Five years ago, Heather Whinna and Vickie Hunter, by their own admission, were both fairly clueless about Christian rock music.

Hunter's only exposure to the genre was music videos on late-night TV. And Whinna's only exposure had been through her boyfriend, recording engineer Steve Albini, who had worked with a few Christian bands at his studio.

But what little they knew about Christian music prodded Whinna and Hunter to want to know more—to the point that they decided to make a documentary. So the amateur filmmakers—"We know how to hit the go button," jokes Hunter—put together a makeshift crew and headed off to the 2001 Cornerstone Festival to start rolling the videotape.

Four years and a couple more visits to Cornerstone later—and after working with editor Michael Dahlquist to whittle 170 hours of tape down to 90 minutes—they had their movie, Why Should the Devil Have All the Good Music?, which went on to win the Audience Choice award at the Chicago Underground Film Festival.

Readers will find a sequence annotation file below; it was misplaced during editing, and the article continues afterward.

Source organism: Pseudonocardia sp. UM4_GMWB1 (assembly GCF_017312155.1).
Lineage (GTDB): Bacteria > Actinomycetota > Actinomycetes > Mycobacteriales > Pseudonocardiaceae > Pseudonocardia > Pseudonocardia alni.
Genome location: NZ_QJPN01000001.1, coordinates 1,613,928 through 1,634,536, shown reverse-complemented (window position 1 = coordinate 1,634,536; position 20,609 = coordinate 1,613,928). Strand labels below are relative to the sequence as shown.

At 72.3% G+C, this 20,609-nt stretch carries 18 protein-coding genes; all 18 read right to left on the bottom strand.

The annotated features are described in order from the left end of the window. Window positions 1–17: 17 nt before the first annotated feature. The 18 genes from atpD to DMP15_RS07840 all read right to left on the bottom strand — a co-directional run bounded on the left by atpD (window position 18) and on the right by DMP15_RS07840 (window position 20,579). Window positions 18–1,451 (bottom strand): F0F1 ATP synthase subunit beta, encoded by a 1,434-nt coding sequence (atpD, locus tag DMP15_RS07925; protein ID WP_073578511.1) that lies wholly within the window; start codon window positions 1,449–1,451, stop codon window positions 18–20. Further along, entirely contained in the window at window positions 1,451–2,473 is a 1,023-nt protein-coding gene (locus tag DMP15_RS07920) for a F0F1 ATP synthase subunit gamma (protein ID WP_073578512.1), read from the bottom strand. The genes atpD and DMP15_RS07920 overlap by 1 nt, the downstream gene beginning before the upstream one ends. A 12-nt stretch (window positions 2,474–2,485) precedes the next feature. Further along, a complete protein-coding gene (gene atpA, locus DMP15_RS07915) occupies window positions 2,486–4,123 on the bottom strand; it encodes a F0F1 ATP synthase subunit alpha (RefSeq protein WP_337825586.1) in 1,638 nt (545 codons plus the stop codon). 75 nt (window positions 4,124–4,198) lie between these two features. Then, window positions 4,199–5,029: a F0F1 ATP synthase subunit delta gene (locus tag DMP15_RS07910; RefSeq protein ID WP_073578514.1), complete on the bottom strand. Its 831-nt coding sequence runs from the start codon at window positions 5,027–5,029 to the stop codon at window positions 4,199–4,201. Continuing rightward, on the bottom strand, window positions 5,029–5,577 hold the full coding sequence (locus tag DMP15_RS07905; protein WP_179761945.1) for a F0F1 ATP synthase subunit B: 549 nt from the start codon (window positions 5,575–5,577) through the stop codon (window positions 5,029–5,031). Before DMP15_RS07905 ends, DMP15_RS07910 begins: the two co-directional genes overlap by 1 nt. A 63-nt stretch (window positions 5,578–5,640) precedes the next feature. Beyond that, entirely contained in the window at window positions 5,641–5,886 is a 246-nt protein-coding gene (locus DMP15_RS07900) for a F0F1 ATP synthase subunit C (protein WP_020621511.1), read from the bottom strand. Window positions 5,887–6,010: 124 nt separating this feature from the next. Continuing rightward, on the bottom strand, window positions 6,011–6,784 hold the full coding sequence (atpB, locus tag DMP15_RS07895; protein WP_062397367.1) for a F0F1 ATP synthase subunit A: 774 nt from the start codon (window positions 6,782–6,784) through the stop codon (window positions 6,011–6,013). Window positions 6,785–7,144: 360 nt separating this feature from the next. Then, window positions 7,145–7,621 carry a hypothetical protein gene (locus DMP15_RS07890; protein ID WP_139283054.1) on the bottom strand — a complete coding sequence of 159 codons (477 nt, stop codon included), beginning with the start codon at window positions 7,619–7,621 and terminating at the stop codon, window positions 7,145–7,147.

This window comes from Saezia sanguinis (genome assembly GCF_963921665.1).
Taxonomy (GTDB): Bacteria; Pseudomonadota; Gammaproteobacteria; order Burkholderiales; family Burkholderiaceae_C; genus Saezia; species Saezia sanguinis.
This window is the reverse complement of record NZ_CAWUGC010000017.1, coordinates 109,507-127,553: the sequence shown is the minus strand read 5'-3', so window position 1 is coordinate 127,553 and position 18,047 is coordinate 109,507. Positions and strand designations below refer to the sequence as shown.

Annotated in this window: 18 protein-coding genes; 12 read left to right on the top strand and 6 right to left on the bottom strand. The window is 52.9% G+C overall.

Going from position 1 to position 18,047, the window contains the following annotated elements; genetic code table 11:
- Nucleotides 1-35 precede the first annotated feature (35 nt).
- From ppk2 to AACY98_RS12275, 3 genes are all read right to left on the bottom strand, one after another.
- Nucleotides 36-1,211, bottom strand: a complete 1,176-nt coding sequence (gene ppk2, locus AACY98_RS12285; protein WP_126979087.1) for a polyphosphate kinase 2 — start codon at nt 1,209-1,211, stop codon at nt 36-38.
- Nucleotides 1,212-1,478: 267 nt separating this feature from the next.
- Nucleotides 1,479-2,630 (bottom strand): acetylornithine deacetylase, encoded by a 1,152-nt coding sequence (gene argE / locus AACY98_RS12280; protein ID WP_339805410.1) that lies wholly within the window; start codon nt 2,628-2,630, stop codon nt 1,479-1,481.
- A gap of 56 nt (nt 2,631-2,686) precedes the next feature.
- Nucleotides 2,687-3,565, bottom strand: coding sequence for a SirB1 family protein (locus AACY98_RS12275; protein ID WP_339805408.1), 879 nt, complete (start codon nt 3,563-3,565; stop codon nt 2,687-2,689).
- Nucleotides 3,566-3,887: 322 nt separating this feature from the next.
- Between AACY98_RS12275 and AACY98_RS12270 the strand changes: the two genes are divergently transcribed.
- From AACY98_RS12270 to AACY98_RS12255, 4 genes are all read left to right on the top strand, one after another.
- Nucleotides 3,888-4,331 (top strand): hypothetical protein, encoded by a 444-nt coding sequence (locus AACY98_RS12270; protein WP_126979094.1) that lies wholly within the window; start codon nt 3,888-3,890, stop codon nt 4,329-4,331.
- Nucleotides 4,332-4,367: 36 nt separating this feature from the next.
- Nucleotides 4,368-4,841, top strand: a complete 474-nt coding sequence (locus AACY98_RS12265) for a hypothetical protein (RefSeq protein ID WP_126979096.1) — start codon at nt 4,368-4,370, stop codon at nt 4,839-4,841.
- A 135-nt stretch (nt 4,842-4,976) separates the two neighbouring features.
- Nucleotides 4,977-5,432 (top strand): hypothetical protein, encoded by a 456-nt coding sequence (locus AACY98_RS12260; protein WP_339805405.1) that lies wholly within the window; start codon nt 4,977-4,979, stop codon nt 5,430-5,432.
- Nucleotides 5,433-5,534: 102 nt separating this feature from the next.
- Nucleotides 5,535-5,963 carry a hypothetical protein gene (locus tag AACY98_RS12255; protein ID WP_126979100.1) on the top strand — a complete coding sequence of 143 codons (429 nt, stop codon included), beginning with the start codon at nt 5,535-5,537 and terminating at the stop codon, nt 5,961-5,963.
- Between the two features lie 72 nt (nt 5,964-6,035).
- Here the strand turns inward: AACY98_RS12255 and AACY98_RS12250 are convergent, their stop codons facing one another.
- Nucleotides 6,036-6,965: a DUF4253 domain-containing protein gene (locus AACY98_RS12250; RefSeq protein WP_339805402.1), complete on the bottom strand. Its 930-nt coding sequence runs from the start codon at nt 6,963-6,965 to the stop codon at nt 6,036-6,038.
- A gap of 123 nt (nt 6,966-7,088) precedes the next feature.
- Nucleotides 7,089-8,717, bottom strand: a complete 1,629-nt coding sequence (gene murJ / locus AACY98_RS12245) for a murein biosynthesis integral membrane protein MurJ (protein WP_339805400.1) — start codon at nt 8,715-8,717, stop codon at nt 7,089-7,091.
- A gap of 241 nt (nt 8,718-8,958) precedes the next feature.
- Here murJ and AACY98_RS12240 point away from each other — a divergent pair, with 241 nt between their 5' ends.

But perhaps more noteworthy is that the film has been praised for its objectivity, which makes Whinna and Hunter additionally proud. Why? Because neither is a Christian, and they both came into the project with preconceived notions—including some stereotypes—about Christians and the evangelical subculture.

Whinna, 34, and Hunter, 37, recently stopped by our offices to screen the film—now available on DVD—and hang around for a Q&A.  

When did this idea come about?

Heather Whinna: About nine years ago. I love documentaries and I thought, oh, I could do that. I met some bands from Jesus People USA, and they started telling me about Cornerstone. That would be the setting. I didn't want to make the movie ...

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